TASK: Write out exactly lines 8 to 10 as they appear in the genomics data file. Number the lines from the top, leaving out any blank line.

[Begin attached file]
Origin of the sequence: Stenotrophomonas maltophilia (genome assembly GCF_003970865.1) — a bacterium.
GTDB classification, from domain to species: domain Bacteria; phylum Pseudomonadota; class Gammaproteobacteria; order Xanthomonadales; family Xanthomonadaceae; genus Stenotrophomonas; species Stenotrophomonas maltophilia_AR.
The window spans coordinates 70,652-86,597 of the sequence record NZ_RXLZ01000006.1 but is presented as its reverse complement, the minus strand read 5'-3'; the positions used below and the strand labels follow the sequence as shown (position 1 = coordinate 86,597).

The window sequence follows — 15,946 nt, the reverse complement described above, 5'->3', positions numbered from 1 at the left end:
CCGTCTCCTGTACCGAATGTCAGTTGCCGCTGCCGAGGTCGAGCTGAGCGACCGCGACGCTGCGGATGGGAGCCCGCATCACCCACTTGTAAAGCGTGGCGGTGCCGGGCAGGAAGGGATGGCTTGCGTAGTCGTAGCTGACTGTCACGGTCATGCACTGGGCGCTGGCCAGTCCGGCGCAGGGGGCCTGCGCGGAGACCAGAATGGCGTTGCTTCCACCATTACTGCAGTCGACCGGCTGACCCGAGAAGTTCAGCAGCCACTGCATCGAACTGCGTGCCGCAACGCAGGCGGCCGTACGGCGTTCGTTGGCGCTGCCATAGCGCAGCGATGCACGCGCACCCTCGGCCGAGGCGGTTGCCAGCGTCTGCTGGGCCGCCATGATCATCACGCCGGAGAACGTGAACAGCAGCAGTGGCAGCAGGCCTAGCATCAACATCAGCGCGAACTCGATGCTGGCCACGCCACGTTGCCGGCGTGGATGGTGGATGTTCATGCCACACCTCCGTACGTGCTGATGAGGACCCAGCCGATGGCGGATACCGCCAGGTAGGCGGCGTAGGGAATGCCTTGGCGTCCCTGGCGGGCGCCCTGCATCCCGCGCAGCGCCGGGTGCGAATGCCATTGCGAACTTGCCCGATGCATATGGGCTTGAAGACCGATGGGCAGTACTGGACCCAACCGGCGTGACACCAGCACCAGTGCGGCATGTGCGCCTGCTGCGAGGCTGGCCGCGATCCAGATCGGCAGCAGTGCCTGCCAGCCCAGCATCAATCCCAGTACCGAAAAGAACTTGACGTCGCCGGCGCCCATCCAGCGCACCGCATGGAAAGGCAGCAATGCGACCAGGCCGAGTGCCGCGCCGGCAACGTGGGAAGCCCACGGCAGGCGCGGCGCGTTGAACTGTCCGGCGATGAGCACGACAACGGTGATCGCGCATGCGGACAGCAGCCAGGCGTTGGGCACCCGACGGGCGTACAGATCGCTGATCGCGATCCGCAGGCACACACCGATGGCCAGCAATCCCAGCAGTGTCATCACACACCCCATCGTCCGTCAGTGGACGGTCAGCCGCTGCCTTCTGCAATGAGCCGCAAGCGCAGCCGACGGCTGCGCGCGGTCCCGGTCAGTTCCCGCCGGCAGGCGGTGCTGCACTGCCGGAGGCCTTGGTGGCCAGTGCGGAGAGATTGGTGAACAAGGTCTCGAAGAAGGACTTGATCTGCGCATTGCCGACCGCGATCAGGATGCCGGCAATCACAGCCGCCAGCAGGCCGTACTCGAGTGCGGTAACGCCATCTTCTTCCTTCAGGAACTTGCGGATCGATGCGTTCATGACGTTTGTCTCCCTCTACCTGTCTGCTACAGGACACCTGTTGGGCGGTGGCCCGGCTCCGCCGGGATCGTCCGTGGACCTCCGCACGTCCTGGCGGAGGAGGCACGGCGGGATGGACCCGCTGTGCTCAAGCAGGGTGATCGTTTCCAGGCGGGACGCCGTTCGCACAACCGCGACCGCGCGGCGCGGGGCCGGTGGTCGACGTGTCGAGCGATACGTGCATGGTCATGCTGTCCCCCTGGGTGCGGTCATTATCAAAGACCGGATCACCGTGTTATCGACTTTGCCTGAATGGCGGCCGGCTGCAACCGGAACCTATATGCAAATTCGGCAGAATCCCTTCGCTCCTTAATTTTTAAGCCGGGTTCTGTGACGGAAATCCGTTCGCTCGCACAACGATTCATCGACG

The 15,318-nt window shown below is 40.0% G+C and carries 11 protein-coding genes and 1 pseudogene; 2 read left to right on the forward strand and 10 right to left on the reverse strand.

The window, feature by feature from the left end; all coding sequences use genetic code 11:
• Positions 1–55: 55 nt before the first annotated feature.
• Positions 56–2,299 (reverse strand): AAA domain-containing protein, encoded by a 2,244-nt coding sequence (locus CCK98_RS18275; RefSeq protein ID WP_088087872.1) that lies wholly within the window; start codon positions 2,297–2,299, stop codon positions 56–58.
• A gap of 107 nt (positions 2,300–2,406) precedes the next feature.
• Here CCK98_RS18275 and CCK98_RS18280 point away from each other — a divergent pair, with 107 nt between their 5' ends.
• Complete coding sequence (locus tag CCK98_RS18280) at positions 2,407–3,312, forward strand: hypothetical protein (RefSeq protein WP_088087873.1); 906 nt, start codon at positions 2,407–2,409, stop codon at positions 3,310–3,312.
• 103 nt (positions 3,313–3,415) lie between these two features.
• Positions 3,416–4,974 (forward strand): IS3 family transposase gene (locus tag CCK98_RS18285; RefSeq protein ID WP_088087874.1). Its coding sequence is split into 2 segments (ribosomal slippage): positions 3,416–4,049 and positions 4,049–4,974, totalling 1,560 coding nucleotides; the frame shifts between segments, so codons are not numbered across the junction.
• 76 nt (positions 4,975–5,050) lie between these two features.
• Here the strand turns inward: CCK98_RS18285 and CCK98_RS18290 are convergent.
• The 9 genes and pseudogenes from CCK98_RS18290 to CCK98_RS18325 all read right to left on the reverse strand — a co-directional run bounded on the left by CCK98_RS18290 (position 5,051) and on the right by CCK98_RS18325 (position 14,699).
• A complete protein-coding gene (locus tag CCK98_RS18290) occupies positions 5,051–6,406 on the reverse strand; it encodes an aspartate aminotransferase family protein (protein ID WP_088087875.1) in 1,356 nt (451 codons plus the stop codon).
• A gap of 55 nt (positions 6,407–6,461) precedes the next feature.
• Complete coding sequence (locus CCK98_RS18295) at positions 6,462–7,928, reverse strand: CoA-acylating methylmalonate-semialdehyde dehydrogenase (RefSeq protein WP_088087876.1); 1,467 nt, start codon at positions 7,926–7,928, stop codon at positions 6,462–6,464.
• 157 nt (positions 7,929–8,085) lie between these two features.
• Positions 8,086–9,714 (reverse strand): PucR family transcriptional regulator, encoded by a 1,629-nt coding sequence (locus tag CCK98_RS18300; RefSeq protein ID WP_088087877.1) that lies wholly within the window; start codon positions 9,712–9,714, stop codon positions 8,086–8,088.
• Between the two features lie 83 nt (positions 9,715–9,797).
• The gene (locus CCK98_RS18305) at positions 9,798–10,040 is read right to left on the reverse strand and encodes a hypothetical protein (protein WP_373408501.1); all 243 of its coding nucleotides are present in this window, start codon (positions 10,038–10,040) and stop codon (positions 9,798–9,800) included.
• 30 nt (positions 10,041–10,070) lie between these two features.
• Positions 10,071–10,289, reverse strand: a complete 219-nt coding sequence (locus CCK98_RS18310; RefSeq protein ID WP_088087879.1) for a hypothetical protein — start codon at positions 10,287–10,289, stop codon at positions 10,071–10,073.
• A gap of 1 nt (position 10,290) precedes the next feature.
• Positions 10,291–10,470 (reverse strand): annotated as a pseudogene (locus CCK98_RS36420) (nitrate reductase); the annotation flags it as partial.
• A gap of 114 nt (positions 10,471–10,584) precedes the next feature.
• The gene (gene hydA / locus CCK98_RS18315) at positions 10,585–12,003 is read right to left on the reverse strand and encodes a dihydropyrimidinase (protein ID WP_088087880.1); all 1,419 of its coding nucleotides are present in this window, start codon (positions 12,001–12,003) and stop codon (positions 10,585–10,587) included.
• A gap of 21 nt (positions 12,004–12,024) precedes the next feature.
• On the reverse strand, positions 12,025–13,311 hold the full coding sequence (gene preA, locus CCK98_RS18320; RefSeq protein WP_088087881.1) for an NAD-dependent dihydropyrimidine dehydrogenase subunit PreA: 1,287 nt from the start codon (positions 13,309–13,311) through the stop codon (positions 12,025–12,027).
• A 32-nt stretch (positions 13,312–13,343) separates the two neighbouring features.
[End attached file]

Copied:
• Positions 1–55: 55 nt before the first annotated feature.
• Positions 56–2,299 (reverse strand): AAA domain-containing protein, encoded by a 2,244-nt coding sequence (locus CCK98_RS18275; RefSeq protein ID WP_088087872.1) that lies wholly within the window; start codon positions 2,297–2,299, stop codon positions 56–58.
• A gap of 107 nt (positions 2,300–2,406) precedes the next feature.